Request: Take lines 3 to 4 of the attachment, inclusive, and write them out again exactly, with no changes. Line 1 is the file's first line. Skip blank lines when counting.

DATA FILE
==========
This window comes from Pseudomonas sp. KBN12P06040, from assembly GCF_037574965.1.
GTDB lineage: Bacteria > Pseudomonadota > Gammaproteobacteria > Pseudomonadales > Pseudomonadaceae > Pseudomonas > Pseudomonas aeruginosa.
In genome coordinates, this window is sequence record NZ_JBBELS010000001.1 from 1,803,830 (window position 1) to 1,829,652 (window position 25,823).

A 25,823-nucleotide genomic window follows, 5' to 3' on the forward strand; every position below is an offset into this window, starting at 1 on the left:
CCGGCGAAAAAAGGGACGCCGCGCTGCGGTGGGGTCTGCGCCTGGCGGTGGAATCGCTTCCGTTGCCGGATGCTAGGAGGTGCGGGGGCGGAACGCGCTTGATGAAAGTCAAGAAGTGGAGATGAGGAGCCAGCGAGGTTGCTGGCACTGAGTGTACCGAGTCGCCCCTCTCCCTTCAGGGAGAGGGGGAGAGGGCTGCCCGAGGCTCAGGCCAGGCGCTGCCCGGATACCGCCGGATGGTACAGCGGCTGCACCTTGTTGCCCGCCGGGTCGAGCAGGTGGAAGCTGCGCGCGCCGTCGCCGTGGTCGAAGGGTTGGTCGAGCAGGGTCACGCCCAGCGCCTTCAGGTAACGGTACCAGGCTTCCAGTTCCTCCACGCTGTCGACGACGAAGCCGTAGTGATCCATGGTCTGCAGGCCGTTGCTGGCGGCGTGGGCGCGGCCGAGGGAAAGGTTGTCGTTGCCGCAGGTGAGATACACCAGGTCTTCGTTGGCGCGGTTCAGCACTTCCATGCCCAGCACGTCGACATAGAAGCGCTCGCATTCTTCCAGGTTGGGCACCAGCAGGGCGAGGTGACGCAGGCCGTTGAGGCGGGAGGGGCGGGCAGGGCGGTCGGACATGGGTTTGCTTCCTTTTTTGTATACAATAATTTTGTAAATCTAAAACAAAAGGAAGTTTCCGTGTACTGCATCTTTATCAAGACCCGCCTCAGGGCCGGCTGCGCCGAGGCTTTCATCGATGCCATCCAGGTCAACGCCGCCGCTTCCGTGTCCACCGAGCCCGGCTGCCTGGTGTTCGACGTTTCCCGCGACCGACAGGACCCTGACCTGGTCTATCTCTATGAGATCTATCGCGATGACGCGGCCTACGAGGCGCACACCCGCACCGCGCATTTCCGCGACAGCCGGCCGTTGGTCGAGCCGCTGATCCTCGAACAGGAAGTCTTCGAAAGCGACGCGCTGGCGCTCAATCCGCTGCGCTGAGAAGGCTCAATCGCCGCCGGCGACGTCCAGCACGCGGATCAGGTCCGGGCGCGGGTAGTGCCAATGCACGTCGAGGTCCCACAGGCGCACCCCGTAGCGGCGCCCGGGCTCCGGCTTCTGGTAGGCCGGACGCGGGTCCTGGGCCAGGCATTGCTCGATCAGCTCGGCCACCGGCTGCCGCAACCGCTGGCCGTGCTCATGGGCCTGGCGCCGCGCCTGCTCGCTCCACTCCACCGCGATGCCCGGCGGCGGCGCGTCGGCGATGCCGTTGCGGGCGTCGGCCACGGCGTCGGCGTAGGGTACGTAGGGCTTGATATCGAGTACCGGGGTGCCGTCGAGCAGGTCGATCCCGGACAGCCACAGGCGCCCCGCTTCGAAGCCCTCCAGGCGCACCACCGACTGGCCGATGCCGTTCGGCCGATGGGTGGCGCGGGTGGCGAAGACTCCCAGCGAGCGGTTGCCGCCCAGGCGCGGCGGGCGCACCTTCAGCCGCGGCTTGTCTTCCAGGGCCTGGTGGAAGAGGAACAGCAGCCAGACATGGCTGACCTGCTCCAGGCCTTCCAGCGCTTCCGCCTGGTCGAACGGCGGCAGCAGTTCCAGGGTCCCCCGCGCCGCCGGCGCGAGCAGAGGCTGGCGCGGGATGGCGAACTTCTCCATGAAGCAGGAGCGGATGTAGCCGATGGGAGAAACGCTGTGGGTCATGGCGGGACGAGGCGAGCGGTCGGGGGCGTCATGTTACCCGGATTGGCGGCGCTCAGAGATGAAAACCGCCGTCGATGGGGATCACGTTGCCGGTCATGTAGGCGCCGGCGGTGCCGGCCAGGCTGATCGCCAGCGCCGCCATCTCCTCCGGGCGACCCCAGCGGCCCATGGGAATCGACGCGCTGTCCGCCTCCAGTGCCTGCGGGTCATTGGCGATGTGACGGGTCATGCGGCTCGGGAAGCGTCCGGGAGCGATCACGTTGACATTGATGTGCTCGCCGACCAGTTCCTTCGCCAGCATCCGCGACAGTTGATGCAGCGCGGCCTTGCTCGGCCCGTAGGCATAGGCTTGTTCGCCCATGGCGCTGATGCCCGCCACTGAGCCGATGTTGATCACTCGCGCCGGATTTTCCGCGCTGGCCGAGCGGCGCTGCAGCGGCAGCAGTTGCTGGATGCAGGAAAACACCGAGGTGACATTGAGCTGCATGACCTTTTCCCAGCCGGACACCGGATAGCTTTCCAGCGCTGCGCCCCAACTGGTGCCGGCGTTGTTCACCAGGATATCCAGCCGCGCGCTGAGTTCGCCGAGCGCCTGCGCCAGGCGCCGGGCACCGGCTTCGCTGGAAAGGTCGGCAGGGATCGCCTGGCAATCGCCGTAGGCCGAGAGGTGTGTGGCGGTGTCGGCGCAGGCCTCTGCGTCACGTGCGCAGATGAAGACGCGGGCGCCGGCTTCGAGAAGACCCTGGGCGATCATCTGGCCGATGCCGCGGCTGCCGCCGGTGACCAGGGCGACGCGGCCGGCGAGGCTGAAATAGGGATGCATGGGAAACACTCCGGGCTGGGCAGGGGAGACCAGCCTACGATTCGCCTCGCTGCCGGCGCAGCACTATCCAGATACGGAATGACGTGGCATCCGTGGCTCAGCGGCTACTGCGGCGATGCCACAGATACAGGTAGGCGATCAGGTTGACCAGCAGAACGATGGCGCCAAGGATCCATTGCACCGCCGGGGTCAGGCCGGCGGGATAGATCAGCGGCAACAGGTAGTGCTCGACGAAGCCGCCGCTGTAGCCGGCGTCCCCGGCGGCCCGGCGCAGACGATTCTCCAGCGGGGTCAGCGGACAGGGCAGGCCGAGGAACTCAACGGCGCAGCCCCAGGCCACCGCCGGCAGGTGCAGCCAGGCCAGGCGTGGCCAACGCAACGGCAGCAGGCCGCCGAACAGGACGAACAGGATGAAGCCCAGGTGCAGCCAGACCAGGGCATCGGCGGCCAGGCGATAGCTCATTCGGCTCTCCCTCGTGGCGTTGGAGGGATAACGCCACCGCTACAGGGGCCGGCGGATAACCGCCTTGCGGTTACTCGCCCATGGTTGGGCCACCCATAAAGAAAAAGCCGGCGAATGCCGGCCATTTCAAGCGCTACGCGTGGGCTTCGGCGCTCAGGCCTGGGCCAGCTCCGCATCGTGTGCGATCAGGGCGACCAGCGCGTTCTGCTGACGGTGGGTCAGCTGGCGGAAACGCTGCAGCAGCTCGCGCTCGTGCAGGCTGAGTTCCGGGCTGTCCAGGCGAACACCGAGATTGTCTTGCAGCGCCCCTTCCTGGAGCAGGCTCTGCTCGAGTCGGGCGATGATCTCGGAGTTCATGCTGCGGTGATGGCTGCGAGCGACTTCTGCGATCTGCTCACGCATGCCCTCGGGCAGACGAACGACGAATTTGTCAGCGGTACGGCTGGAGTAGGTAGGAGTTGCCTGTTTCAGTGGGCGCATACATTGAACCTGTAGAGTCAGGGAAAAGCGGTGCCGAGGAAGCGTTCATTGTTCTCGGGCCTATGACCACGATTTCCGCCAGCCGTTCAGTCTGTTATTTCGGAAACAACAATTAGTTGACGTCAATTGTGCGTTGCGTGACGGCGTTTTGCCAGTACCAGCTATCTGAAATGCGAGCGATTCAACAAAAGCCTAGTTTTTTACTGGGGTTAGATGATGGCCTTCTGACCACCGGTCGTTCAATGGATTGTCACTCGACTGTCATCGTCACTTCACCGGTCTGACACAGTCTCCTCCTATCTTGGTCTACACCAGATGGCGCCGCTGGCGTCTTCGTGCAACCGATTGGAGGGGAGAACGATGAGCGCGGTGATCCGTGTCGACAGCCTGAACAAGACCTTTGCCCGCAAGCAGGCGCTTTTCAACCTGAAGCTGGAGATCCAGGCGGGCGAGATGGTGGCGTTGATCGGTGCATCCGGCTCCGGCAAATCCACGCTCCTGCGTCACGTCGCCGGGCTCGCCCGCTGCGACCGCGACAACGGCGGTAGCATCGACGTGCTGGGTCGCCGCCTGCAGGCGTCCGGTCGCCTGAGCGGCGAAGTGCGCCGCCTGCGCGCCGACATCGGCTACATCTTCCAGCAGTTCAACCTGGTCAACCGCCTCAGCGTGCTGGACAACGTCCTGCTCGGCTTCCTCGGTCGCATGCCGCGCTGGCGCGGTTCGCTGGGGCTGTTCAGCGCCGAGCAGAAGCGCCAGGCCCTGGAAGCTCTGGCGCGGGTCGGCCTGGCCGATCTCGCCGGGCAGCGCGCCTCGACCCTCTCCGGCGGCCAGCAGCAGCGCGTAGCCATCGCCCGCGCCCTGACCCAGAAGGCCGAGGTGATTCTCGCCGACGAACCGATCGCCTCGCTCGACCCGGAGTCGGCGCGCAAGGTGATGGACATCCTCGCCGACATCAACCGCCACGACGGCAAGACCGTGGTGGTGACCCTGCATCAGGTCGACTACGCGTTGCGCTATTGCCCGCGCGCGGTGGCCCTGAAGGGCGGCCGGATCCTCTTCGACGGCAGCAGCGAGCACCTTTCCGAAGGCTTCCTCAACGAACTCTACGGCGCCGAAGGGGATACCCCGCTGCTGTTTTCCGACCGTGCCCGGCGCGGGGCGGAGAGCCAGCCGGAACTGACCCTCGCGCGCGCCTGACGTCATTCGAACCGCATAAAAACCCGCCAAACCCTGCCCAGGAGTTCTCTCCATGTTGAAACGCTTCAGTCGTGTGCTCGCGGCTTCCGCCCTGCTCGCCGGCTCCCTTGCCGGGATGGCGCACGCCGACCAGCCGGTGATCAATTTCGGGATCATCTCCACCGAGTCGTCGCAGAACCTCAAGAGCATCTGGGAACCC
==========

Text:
In genome coordinates, this window is sequence record NZ_JBBELS010000001.1 from 1,803,830 (window position 1) to 1,829,652 (window position 25,823).

A 25,823-nucleotide genomic window follows, 5' to 3' on the forward strand; every position below is an offset into this window, starting at 1 on the left: